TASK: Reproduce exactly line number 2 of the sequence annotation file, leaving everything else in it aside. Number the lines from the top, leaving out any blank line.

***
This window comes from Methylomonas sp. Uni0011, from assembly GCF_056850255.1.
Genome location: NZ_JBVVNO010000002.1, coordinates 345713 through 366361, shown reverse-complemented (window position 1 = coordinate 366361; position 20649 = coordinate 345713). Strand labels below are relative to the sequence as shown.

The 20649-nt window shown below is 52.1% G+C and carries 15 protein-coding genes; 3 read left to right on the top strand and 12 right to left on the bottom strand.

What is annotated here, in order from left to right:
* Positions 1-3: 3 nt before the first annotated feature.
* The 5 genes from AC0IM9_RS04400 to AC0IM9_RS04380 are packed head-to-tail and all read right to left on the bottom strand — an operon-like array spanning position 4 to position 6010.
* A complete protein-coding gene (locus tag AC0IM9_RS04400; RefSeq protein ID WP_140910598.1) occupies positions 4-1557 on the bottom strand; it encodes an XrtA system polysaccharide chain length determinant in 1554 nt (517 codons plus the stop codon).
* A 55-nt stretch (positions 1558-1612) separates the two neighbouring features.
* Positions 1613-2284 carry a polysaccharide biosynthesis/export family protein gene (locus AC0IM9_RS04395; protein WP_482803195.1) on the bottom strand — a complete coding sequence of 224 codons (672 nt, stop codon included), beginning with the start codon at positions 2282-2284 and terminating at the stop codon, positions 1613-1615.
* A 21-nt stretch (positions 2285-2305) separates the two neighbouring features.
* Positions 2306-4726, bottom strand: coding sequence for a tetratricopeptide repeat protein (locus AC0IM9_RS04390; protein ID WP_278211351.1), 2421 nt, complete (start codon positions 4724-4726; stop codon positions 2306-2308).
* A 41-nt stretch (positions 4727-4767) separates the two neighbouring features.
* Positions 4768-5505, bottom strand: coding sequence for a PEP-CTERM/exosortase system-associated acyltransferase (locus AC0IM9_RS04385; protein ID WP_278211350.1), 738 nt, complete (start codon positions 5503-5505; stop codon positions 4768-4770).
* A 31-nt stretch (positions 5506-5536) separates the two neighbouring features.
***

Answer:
Genome location: NZ_JBVVNO010000002.1, coordinates 345713 through 366361, shown reverse-complemented (window position 1 = coordinate 366361; position 20649 = coordinate 345713). Strand labels below are relative to the sequence as shown.